When asked how the Catt Center has impacted her experience at Iowa State, Junck stated, “The Catt Center has opened up a whole range and number of opportunities—being able to have beneficial connections with my colleagues, professors or industry professionals. The legacy luncheons program has probably been one of my favorites—just learning more about career fields or what people took with them from the Legacy of Heroines program after college into their careers and how to continue civic engagement and being political minded after college.”

Julia Litecky is a junior studying journalism & mass communications and political science with a minor in criminal justice. She is on a pre-law track and hopes to help others by being a practicing attorney or a legal writer.

Litecky’s connection with the Catt Center began after a former political science student and intern at the Catt Center encouraged her to get involved with the center. Litecky took that advice and applied for the scholarship program, and she was awarded the Haselhoff Family Legacy of Heroines scholarship for the 2022-2023 academic year.

When asked what one piece of advice she would give a future Legacy of Heroines scholar, Litecky replied, “Attend as many events as possible. There are so many interesting topics and things to learn about. It’s a great way to meet people and network.”

Maggie Luttrell Roby‘s journey with the Catt Center began in 2005 when she was a freshman at Iowa State. As a recipient of the Helen Jensen Howe Legacy of Heroines Scholarship for Women in Science and later the Jane Greimann Legacy of Heroines Scholarship, Roby found her first leadership opportunities with the Catt Center.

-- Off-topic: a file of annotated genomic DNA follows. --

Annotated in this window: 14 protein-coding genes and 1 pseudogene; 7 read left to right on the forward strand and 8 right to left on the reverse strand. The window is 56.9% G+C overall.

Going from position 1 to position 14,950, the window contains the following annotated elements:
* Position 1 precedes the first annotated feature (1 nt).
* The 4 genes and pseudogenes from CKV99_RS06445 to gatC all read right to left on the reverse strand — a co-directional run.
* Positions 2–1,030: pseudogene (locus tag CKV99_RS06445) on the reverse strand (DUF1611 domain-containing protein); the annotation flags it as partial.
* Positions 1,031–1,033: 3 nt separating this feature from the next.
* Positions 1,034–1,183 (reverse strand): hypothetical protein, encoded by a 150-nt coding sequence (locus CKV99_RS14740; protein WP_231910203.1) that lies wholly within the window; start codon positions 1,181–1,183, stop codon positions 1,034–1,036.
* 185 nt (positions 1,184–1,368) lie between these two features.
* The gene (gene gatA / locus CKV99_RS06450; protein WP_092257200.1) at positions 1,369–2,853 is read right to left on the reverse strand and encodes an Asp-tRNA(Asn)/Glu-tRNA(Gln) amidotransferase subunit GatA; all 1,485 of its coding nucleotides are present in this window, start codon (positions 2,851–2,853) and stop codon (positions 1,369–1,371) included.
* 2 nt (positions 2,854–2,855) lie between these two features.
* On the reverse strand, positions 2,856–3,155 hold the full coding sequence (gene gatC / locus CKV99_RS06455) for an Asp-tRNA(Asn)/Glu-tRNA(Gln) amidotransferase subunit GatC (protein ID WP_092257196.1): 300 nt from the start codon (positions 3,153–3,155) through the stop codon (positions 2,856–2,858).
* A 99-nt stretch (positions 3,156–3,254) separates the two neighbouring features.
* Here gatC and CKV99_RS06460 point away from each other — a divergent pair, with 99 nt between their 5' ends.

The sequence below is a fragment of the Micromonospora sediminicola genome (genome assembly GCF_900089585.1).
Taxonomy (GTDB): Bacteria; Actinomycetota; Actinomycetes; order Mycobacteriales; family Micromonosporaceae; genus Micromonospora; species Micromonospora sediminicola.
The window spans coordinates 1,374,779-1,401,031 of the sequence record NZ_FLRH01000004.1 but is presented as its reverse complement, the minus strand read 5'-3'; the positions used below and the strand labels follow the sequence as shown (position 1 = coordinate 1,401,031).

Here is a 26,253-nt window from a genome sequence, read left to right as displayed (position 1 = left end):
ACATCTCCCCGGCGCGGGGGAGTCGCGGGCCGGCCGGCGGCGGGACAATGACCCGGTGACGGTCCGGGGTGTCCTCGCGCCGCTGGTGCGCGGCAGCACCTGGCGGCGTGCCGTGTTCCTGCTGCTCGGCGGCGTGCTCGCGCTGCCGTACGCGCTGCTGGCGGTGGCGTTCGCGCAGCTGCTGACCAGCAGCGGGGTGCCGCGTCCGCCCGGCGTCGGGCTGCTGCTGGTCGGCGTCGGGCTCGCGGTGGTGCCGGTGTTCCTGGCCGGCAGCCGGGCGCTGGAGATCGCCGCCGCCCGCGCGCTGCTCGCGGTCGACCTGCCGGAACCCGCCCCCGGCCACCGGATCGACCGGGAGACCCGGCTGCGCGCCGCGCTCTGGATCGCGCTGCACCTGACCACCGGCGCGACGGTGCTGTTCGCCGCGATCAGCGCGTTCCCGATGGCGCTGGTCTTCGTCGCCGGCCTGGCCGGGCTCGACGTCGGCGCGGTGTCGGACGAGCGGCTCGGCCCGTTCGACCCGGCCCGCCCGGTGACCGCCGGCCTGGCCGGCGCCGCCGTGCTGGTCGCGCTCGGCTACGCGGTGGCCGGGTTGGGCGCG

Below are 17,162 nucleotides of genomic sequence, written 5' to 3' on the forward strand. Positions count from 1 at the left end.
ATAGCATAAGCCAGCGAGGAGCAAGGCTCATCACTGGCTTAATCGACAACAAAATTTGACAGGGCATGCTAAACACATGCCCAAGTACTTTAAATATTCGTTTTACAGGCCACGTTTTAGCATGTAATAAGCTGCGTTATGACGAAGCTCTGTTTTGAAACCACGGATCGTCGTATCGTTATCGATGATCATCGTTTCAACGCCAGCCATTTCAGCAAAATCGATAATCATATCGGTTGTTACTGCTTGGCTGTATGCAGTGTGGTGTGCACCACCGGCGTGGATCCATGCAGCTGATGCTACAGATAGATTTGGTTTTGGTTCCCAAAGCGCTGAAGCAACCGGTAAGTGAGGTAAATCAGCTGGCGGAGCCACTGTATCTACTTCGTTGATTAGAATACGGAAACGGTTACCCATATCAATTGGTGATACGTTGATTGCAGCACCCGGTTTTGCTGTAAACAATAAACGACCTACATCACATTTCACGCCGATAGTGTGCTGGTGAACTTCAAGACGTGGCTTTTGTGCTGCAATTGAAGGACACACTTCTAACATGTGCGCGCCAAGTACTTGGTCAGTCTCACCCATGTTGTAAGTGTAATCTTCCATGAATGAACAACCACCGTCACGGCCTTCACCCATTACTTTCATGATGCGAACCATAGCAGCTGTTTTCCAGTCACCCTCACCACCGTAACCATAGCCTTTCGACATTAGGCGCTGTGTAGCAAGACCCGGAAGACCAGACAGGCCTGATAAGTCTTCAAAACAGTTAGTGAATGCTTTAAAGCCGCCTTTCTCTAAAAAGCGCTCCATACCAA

One particular experience that Roby says launched her on a “different trajectory” in her learning and thinking and development is when she attended the Democratic presidential debates in Des Moines with then-center director Dianne Bystrom. Roby remembers that it solidified for her the importance of civic duty, and says it is “why I’ve stayed very active in some capacity pretty much my whole post-graduate life.”

Roby earned a bachelor’s degree in history and women’s studies with a certificate in community leadership and public service in 2009 and a master’s degree in educational leadership and policy studies with a certificate in social justice in 2011. She currently works at Cargill, Inc., where she has been involved in many employee-led programs, including BRIDGE, a gender-specific program that focuses on personal and professional development and networking. She believes that the Catt Center gave her a framework for understanding the challenges that women face and provided her with the tools to make a difference.

Kate Tindall, a 2015 Iowa State alumna who majored in journalism & mass communication and political science, currently works as director of marketing and communications for the Iowa State University Alumni Association. She is also pursuing her master in business administration at Iowa State.

Tindall’s involvement with the Catt Center was sparked when her Kappa Alpha Theta sorority sister recommended that she apply for both a Legacy of Heroines scholarship and an internship at the center. She did just that—and was a research intern on the center’s Archives of Women’s Political Communication in 2013-2014 as well as a Jane Greimann Legacy of Heroines Scholar from 2013-2015.

When asked what she wished she had known when she was in the Legacy of Heroines program, Tindall said, “Ask the question you are curious about. Make sure that your question gets answered. Don’t hesitate to bring up that question, if you have it. If I could go back, I would ask even more questions, just be bold about doing that. There is no time like college for some of these opportunities, like being a scholar for the center. And you might not get the chance again, so ask the question.”

The Legacy of Heroines scholarship program is funded by a number of generous donors. Awards are based on academic merit, leadership and specific criteria established by each donor. A list of the scholarships and the criteria for each is available on the Catt Center website.